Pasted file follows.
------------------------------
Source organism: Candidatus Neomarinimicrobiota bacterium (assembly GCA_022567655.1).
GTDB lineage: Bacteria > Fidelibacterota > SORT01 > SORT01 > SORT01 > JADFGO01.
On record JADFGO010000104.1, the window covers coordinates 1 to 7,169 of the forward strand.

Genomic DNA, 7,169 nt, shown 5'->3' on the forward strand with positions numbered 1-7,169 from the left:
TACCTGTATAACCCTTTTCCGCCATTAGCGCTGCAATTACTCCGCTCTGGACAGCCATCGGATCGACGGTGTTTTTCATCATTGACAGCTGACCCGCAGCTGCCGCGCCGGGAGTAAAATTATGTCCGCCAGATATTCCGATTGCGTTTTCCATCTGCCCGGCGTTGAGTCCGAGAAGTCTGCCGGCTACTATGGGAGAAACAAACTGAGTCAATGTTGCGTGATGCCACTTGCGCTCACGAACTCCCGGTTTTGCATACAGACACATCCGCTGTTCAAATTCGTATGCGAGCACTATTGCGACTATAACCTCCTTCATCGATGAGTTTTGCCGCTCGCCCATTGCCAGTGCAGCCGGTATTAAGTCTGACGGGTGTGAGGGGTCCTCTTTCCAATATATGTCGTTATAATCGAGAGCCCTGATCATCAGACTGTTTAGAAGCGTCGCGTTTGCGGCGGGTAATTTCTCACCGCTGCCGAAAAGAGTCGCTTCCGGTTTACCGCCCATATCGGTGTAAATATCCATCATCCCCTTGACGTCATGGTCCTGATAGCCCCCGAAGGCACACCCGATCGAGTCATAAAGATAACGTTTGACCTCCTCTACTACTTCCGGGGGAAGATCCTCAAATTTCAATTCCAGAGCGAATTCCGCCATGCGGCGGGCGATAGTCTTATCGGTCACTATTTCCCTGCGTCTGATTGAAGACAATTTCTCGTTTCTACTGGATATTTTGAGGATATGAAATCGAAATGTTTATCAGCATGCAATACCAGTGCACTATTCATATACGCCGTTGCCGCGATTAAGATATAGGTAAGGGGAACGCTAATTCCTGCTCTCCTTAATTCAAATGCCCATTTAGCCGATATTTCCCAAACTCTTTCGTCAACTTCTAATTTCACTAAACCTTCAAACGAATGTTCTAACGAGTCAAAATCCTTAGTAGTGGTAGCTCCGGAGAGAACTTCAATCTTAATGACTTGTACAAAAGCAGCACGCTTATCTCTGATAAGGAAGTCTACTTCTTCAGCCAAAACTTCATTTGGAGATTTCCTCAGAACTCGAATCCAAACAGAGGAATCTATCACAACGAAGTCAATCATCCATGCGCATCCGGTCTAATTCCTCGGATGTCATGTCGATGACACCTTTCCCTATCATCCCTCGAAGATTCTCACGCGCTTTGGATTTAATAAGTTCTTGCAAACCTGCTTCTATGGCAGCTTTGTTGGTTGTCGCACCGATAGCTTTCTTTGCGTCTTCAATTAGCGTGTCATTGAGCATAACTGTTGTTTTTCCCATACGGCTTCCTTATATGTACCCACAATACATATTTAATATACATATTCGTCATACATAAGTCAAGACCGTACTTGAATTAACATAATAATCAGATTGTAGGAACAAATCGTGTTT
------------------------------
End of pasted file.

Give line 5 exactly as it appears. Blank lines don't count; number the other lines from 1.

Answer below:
TACCTGTATAACCCTTTTCCGCCATTAGCGCTGCAATTACTCCGCTCTGGACAGCCATCGGATCGACGGTGTTTTTCATCATTGACAGCTGACCCGCAGCTGCCGCGCCGGGAGTAAAATTATGTCCGCCAGATATTCCGATTGCGTTTTCCATCTGCCCGGCGTTGAGTCCGAGAAGTCTGCCGGCTACTATGGGAGAAACAAACTGAGTCAATGTTGCGTGATGCCACTTGCGCTCACGAACTCCCGGTTTTGCATACAGACACATCCGCTGTTCAAATTCGTATGCGAGCACTATTGCGACTATAACCTCCTTCATCGATGAGTTTTGCCGCTCGCCCATTGCCAGTGCAGCCGGTATTAAGTCTGACGGGTGTGAGGGGTCCTCTTTCCAATATATGTCGTTATAATCGAGAGCCCTGATCATCAGACTGTTTAGAAGCGTCGCGTTTGCGGCGGGTAATTTCTCACCGCTGCCGAAAAGAGTCGCTTCCGGTTTACCGCCCATATCGGTGTAAATATCCATCATCCCCTTGACGTCATGGTCCTGATAGCCCCCGAAGGCACACCCGATCGAGTCATAAAGATAACGTTTGACCTCCTCTACTACTTCCGGGGGAAGATCCTCAAATTTCAATTCCAGAGCGAATTCCGCCATGCGGCGGGCGATAGTCTTATCGGTCACTATTTCCCTGCGTCTGATTGAAGACAATTTCTCGTTTCTACTGGATATTTTGAGGATATGAAATCGAAATGTTTATCAGCATGCAATACCAGTGCACTATTCATATACGCCGTTGCCGCGATTAAGATATAGGTAAGGGGAACGCTAATTCCTGCTCTCCTTAATTCAAATGCCCATTTAGCCGATATTTCCCAAACTCTTTCGTCAACTTCTAATTTCACTAAACCTTCAAACGAATGTTCTAACGAGTCAAAATCCTTAGTAGTGGTAGCTCCGGAGAGAACTTCAATCTTAATGACTTGTACAAAAGCAGCACGCTTATCTCTGATAAGGAAGTCTACTTCTTCAGCCAAAACTTCATTTGGAGATTTCCTCAGAACTCGAATCCAAACAGAGGAATCTATCACAACGAAGTCAATCATCCATGCGCATCCGGTCTAATTCCTCGGATGTCATGTCGATGACACCTTTCCCTATCATCCCTCGAAGATTCTCACGCGCTTTGGATTTAATAAGTTCTTGCAAACCTGCTTCTATGGCAGCTTTGTTGGTTGTCGCACCGATAGCTTTCTTTGCGTCTTCAATTAGCGTGTCATTGAGCATAACTGTTGTTTTTCCCATACGGCTTCCTTATATGTACCCACAATACATATTTAATATACATATTCGTCATACATAAGTCAAGACCGTACTTGAATTAACATAATAATCAGATTGTAGGAACAAATCGTGTTT